Use with caution in patients with severe hepatic/renal impairment.
There were reports about:
- Rare serious allergic reactions. If an allergic reaction occurs, the drug should be discontinued and appropriate therapy should be instituted. Physicians should be aware that reappearance of the allergic symptoms may occur when symptomatic therapy is discontinued.
- Abnormal liver function, hepatitis, cholestatic jaundice, hepatic necrosis, and hepatic failure have been reported, some of which have resulted in death. Discontinue azithromycin immediately if signs and symptoms of hepatitis occur.
- Acute exacerbations of the symptoms of myasthenia gravis.
- Infantile hypertrophic pyloric stenosis (IHPS) in neonates (treatment up to 42 days of life), contact physician if vomiting or irritability with feeding occurs.
- Clostridium difficile-associated diarrhea (CDAD) must be considered in all patients who present with diarrhea following antibiotic use. CDAD may range in severity from mild diarrhea to fatal colitis.
Observation for signs of super infection with non-susceptible organisms, including fungi is recommended.
Azithromycin and ergot derivatives should not be co-administered.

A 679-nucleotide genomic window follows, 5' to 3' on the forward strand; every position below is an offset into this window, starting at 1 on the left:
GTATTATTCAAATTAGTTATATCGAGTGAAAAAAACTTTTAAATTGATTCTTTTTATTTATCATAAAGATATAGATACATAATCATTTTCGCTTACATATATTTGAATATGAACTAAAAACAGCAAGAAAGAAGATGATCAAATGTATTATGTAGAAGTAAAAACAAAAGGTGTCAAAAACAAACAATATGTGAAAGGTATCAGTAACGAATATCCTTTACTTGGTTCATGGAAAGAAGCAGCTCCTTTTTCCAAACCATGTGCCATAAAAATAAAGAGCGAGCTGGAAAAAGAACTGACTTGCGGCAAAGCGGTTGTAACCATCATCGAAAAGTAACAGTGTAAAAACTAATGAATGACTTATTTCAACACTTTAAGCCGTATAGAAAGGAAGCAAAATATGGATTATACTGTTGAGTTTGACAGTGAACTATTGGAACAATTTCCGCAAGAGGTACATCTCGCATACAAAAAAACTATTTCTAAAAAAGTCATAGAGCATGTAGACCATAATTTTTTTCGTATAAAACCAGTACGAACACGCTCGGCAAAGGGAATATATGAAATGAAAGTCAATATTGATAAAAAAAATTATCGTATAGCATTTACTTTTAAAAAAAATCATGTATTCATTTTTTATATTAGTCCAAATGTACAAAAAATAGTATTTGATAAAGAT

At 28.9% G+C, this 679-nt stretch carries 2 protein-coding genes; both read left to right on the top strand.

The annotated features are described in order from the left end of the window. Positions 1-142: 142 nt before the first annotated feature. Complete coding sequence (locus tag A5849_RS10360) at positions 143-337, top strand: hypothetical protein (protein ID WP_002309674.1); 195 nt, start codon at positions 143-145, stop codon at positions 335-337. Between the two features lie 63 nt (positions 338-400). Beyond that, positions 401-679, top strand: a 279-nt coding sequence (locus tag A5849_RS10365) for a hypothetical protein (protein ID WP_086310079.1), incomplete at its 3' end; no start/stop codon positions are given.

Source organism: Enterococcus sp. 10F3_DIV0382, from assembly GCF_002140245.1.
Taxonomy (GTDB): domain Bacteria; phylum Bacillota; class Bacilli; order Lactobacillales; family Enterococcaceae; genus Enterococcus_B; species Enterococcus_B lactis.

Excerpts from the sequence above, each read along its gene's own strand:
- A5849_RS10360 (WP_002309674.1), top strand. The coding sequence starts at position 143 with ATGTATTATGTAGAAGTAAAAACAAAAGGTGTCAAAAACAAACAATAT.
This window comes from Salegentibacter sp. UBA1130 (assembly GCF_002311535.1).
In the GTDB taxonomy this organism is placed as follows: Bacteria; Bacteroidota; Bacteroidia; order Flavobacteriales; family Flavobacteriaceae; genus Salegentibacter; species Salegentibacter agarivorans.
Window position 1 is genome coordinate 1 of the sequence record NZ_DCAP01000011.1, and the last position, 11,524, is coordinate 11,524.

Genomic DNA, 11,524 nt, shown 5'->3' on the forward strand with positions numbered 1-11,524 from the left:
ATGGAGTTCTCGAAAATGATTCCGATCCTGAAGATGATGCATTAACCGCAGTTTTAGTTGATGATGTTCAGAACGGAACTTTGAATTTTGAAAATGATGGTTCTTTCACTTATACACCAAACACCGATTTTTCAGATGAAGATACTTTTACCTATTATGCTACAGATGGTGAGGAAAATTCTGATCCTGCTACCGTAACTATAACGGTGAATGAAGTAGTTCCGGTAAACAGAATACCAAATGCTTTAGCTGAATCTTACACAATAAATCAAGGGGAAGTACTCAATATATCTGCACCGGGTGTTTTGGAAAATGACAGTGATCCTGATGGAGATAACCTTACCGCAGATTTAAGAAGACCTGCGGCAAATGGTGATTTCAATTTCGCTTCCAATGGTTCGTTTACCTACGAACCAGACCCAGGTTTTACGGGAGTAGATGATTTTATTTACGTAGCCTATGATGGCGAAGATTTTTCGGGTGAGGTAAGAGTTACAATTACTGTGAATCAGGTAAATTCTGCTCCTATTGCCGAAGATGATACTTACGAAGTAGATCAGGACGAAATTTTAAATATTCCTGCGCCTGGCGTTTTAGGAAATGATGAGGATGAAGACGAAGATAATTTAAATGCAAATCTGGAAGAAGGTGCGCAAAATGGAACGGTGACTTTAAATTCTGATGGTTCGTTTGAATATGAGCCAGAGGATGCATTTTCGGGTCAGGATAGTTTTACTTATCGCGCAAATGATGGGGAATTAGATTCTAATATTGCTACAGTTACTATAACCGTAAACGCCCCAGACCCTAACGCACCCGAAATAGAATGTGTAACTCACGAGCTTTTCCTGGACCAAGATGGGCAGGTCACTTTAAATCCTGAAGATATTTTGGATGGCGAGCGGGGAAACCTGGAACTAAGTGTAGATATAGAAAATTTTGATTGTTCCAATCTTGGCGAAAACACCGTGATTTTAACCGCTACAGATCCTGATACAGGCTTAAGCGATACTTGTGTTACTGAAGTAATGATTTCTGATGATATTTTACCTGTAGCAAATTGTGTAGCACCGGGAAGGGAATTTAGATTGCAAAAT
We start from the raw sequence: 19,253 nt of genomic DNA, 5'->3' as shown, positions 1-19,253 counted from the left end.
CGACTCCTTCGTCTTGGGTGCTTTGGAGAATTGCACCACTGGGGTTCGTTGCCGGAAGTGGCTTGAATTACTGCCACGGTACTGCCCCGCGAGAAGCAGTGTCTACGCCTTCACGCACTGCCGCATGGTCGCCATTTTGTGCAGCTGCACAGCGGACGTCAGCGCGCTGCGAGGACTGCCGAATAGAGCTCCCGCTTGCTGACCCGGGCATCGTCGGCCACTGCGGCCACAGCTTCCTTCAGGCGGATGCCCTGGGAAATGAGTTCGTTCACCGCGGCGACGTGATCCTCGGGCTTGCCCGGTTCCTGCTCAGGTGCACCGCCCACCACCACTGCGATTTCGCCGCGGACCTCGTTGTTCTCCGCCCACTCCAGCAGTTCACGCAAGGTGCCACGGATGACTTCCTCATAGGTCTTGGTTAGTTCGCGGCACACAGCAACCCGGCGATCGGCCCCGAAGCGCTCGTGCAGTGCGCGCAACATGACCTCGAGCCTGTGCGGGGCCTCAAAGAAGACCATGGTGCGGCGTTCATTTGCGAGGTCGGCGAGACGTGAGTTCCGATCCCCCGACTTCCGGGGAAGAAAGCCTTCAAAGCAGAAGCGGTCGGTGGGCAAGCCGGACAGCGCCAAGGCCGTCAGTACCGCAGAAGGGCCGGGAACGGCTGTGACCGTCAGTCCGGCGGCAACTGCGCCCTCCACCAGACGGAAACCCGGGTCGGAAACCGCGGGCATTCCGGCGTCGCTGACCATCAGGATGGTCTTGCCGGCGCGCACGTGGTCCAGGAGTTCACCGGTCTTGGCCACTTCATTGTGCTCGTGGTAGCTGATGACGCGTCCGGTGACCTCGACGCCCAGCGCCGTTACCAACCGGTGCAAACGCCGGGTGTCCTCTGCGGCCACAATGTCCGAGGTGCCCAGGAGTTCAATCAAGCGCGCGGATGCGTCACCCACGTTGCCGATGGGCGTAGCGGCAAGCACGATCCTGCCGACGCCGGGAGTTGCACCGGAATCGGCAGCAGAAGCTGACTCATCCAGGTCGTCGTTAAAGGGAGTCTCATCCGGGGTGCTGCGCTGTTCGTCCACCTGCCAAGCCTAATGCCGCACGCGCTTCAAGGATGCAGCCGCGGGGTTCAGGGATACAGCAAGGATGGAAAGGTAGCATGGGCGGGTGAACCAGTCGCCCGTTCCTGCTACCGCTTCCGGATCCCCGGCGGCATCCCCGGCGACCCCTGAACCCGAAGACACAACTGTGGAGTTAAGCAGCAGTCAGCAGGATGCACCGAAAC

Consider the risk of QT prolongation, which can be fatal when prescribe for at-risk groups including:
- Patients with congenital or documented QT prolongation.
- Patients currently receiving treatment with other active substances known to prolong QT interval, such as antiarrhythmics of Classes IA and III, antipsychotic agents, antidepressants, and fluoroquinolones.
- Patients with electrolyte disturbance, particularly in cases of hypokalemia and hypomagnesemia.
- Patients with clinically relevant bradycardia, cardiac arrhythmia or cardiac insufficiency.
- Elderly patients.
Azithromycin should be used during pregnancy only if clearly needed. Caution should be exercised when azithromycin is administered to a nursing woman.
Patients should be aware of how they react to drug before driving or operating machinery.